Phase Two: In order to break up the day I thought it would be interesting to throw in something completely different and fun (running is about fun, right?). So we opted for an 8 mile night loop of the Tentsmuir Forest without head torches or any form of illumination. This is a standard lap for me, but I’d never ran it in the dark. We headed out at 10.30pm into the last of the light, but once under the forest canopy it was really dark. The route was largely on good track, but for variety we sometimes took in some of the hidden small paths (like the top half of the Grocer’s Road). Kieran, Peter and I ran it, Joe was in close support on the bike, Laura had headed home.
I confess that for the last 3 miles this was an exercise in completion. I enjoyed hearing the guys get to know each other (surprisingly they’d never met previously). I said next to nothing, just kept my head down to keep moving forward. Remarkably no one fell over – we kept a steady pace and reveled in something really quite challenging, yet also inspiring listening to the forest at night – seals barking on the coast; the husky pack howling “hello” as we trotted past and the odd owl hooting with laughter at us. We had just been back into the street lights of Tayport a few minutes when the 50 mile mark was reached. A huge handshake from Joe and the guys and a gentle 5 minute stroll back to the house. This felt really good.
Day one over, two phases complete, first milestone nailed. Nothing for it – out came the Glendronach 18 Year Old whisky and another cold one from the fridge. It was 2am when the adrenalin had subsided enough to attempt bed.
Phase Three: Two things made this part of the run difficult; broken sleep caused by excitement and an absolute searing pain in my left knee which finally got me up at 6.30am. This was BAD news as that is my GOOD knee (the other is missing the ACL). Less than 4 hours sleep in total and a gammy leg! My initial thoughts were that there would be no running for me today. I’d promised to call Peter Kushner to confirm we’d be leaving the house at 9am. When I rang a part of me thought I might say “I can’t do this” but when the words came out they were “Hi Pete – yes let’s finish this. See you soon”. Well that was that settled then! Blood-test, breakfast and some yoga to try to stretch out the stiffness.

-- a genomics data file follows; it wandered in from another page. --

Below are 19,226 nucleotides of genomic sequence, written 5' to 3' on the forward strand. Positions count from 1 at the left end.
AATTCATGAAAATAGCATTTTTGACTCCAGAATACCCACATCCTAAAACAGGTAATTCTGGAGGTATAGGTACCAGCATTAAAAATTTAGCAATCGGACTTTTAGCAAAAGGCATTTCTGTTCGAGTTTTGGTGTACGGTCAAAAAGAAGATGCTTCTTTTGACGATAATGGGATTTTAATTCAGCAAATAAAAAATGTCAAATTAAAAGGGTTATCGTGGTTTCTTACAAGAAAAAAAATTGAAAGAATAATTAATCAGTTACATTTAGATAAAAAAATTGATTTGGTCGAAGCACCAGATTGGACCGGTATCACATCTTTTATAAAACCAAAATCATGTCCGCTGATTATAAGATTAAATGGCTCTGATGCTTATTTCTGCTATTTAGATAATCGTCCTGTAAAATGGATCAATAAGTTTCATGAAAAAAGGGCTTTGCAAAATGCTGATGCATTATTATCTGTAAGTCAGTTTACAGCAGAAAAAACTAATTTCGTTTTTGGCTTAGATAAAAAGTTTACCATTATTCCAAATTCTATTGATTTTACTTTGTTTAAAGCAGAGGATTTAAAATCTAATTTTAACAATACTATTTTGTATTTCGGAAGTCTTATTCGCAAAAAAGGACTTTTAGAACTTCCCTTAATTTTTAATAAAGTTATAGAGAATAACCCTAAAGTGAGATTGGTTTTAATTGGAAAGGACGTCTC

There was a good vibe as Peter and I left the house on foot and Joe in close support on the bike. But a change of plan occurred – Joe wanted in on this running action and was now determined to get some miles in for LDR too despite having two seriously injured feet (after an incident involving a giraffe – another story). So at mile 4 (54) he headed back to Tayport to grab a lift into St Andrews with Alexia. It took until mile 5 (55) before I felt I was actually running with any kind of ease of stride, and from here on in it was simply a case of imagining the objective (naturally a cold beer and a dram in The Central Bar). At mile 9 (59) we met Joe again. When we reached St Andrews we made sure the iconic Swilcan Bridge on the 1/18th hole of the Old Course was included in the route. By this time Alexia was also running with us. I had joked the night before that we’d complete the epic by running out to the end of the West Sands so we could finish on the beach where the iconic scene from Chariots of Fire was filmed. When I said I was game the others gave unconditional support for the extra miles. The second milestone, The Metric Ton (100km/62.2miles), was cleared on this section and the day’s half marathon distance done in 2hrs 20 – 41 minutes off my pace this year. I wonder why?
As we left the beach and entered the town we agreed the final objective would be the cathedral – bang on 65 miles. From there it was only o.2 miles to the bar – promises of cold libations were kept and drams all round.
I cannot thank my wife Alexia and my very good friends Joe, Kieran and Peter for pulling me through these last two phases. I am also immeasurably proud of the rest of the “Tentsmuir Collective” running posse who stepped up to a number of personal challenges. A huge ‘hats off’ to Jim Groark (@FireyJim) who ran the West Highland Way 95 mile race in 26 hours 40 mins. Jim would be the first to congratulate those others of the Collective who stepped up to attack their own personal mountains and I take the liberty of mentioning the whole crew here. Some ran for the first time ever; some, despite being injured, ran anyway; Alexia doubled the previous distances she had run. And all continue to inspire me and make me smile – unassuming runners with a lust for life. As an unexpected surprise Jim came over to the house fresh from the WHW. He shook my hand, looked me in the eye and said “well done mate”. With friends like these, who needs medals?
The Tentsmuir Collective LDR Mileage Chart
Jim Groark – 95
Steve Murdoch – 65.2
Peter Kushner – 23.1
Alexia Grosjean – 16
Jasmine Witmer (in the USA) – 13.12
Bjorn Nordgren (in Sweden) – 9.32
J0e Engebretsen – 5.5
Adam Marks – 5.1
Halsted Bernard – 1.66
Max Gordon (my foster-son, age 6) – 1.55
Tanya Gordon (first ever run) – 1.55
Total logged so far: 237